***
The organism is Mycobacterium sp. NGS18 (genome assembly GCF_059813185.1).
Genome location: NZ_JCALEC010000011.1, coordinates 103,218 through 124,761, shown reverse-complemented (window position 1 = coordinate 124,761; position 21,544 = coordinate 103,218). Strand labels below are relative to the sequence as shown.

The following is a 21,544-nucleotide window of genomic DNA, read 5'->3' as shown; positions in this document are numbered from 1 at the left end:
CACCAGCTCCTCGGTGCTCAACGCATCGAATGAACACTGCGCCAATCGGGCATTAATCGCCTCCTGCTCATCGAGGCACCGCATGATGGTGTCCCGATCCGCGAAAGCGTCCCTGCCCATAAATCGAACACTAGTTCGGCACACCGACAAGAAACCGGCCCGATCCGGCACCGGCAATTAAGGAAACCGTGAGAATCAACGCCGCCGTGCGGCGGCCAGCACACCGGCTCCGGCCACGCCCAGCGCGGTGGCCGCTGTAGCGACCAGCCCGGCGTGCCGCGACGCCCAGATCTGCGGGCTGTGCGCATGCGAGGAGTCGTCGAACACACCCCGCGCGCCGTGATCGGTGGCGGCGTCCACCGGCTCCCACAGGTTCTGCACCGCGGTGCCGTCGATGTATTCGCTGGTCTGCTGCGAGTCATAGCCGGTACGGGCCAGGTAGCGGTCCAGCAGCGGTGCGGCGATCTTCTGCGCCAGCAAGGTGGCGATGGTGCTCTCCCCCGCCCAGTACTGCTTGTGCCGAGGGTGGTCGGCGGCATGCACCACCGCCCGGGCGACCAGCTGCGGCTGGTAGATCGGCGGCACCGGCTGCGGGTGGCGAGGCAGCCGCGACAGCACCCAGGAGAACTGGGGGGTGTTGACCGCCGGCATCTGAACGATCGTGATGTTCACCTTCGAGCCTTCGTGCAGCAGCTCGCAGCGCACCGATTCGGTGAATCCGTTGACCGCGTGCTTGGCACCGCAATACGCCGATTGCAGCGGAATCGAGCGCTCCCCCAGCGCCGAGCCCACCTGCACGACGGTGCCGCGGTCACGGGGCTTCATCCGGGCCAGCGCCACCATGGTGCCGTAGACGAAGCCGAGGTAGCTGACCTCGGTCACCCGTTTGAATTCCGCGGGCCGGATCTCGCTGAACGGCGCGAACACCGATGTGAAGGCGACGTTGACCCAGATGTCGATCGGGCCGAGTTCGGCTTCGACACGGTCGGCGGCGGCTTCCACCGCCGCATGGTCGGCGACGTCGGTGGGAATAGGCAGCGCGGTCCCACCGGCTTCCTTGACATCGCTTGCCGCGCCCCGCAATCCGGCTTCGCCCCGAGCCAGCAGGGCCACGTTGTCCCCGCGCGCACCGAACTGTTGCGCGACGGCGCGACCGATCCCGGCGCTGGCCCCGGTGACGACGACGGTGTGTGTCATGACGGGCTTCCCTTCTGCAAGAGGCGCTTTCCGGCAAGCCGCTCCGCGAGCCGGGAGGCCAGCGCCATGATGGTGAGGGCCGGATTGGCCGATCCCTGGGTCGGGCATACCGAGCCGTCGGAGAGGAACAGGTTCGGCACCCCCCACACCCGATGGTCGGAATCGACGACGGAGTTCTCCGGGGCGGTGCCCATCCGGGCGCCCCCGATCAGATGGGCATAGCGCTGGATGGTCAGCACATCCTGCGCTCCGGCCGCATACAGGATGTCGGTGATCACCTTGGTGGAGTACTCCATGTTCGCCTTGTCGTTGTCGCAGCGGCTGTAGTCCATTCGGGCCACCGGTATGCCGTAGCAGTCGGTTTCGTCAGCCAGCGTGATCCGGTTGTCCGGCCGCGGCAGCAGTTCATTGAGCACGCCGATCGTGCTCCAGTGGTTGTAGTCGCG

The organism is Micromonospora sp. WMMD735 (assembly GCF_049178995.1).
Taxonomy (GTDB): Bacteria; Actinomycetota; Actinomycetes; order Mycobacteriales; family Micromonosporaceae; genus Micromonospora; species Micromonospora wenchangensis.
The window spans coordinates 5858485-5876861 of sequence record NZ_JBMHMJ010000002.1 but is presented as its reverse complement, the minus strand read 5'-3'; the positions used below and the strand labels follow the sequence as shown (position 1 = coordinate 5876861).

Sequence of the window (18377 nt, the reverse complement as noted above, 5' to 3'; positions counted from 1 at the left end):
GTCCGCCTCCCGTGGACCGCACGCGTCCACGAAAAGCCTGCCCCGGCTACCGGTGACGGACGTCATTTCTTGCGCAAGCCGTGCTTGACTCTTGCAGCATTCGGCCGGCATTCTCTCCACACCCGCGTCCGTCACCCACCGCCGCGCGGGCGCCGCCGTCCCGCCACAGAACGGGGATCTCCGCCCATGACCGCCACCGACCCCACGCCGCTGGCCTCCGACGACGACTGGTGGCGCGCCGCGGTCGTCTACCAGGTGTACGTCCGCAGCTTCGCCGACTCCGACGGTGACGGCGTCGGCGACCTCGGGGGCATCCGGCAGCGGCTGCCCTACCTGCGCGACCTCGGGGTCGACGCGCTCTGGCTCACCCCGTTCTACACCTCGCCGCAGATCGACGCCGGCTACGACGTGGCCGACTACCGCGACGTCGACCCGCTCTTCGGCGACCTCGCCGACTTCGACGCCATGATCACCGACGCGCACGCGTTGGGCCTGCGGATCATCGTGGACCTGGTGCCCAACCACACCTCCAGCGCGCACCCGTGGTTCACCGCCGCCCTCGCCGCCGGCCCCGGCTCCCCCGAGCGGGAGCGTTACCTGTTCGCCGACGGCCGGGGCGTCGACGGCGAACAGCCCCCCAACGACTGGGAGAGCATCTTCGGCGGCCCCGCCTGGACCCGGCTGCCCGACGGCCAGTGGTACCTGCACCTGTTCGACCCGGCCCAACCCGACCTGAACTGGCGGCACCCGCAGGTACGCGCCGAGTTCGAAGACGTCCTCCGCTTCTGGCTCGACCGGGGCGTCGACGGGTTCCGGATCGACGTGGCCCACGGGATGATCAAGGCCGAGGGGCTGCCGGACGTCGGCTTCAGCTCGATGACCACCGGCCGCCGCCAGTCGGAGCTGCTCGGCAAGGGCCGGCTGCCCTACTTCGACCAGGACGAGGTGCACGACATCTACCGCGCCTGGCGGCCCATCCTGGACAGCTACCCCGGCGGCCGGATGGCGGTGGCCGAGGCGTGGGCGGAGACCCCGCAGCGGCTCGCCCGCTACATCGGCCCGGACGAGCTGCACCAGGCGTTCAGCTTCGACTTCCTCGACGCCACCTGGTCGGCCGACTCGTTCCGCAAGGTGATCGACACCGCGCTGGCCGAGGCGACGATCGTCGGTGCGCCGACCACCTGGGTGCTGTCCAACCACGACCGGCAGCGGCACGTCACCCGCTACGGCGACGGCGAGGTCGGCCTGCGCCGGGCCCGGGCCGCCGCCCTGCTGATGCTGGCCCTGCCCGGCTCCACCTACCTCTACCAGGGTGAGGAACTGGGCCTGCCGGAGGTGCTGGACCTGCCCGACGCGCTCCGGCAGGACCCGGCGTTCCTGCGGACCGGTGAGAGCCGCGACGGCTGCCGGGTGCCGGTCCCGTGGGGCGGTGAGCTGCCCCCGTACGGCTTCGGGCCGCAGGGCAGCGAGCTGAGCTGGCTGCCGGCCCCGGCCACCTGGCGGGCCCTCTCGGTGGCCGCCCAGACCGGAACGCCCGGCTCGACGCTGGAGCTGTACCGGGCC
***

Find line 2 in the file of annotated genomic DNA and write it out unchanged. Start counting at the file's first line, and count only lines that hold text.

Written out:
Genome location: NZ_JCALEC010000011.1, coordinates 103,218 through 124,761, shown reverse-complemented (window position 1 = coordinate 124,761; position 21,544 = coordinate 103,218). Strand labels below are relative to the sequence as shown.